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Dry toast fenugreek seed (1 tablespoon), cool and grind. Gently heat oil (3 tablespoons) and cook black mustard seeds (half teaspoon) until they sputter! Turn down the heat and add asafoetida powder (1 teaspoon) and the prepared fenugreek. Cook briefly while stirring.

 

 

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Add the cooled spicy oil mixture and the chile to the lemon and taste! It stores beautifully in the refrigerator for a long time, thanks to high salt content. Keep the citrus pieces submerged in the brine. The salt can be reduced, but it may not keep as well.

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Mole Pickle

On a creative streak, I decided to use Mano Y Metate Adobo powder in place of the other spices. tin4I cooked Adobo powder (half a tin) in oil (3 tablespoons, cooled and added to the same fermented lemons. Yummy! The fenugreek seed in the other batch has a slight bitter edge that the Adobo version did not have. The richness of the sesame tempered the sharpness of the lemon, but it is still very potent. Perfect for tacos!!!!

 

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Fermented Marmalade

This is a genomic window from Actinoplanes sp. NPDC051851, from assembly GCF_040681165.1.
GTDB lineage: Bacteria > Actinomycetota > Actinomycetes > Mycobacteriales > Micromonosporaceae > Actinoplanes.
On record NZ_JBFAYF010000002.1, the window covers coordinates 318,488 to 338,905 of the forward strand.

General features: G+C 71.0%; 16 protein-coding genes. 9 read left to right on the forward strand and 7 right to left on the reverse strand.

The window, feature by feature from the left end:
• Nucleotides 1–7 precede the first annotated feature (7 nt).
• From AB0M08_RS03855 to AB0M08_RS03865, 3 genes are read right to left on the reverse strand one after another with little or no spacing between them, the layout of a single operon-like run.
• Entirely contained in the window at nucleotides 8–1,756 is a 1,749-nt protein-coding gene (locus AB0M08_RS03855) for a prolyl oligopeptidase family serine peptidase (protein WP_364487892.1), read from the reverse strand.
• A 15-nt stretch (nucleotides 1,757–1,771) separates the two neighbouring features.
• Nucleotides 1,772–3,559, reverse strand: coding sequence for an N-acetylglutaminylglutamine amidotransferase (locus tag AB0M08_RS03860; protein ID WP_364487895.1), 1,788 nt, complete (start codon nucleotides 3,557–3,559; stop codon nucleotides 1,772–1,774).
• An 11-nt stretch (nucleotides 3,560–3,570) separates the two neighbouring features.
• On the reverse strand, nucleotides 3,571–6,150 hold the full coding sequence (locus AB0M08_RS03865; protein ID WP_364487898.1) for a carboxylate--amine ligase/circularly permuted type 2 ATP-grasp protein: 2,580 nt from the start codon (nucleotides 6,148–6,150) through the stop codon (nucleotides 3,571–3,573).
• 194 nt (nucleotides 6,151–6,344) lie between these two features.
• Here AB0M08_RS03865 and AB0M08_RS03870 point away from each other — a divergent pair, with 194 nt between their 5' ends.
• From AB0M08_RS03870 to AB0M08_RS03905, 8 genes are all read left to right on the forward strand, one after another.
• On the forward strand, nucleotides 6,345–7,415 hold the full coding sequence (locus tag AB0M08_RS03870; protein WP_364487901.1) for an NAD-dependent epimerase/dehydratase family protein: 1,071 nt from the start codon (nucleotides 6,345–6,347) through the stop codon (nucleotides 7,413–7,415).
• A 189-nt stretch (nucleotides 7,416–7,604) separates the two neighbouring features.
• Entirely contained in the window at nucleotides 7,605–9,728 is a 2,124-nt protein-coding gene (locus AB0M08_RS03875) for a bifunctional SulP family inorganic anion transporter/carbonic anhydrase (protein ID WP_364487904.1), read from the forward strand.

Nourishing Traditions by Sally Fallon has a recipe for a fermented Orange or Kumquat Marmalade, so I had to try.

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I chopped three heaping cups of sour citrus and added one tablespoon salt, half a cup filtered water, a quarter cup evaporated cane juice (granulated sugar would be fine) and one quarter cup whey (drained from yogurt) as a starter culture. Fruit normally has enough beneficial Lactobacillus cultures and the salt favors their growth over the harmful microorganisms. However, I followed the recipe since this jar had lower salt concentration and added sugar. (The sugar favors different beneficial cultures to grow.) After sitting for a couple weeks and stirring daily, it was slightly fizzy and delicious!

I made some with sliced fruit and some with fruit chopped in the food processor. The barely salty “brine” was less sour than the ferments in sour juice, slightly sweet, and tasty to sip! We ate the softened fruit on buttered toast, with or without additional evaporated cane juice sprinkled on top. Honey would be good, too.

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Enjoy, and happy experimenting!

 

 

Categories: Cooking, fruit, Sonoran Native, Southwest Food, Uncategorized | Tags: , , , , , , , , | 3 Comments

Wild Rhubarb Rises Again!

Wild rhubarb is emerging again this month from its hidden storage roots, dotting arroyo-banks and sandy places with green rosettes of leaves and colorful raspberry-pink stalks (MABurgess photo)

Wild rhubarb is emerging again this month from its hidden storage roots, dotting arroyo-banks and sandy places with green rosettes of leaves and colorful raspberry-pink stalks (MABurgess photo)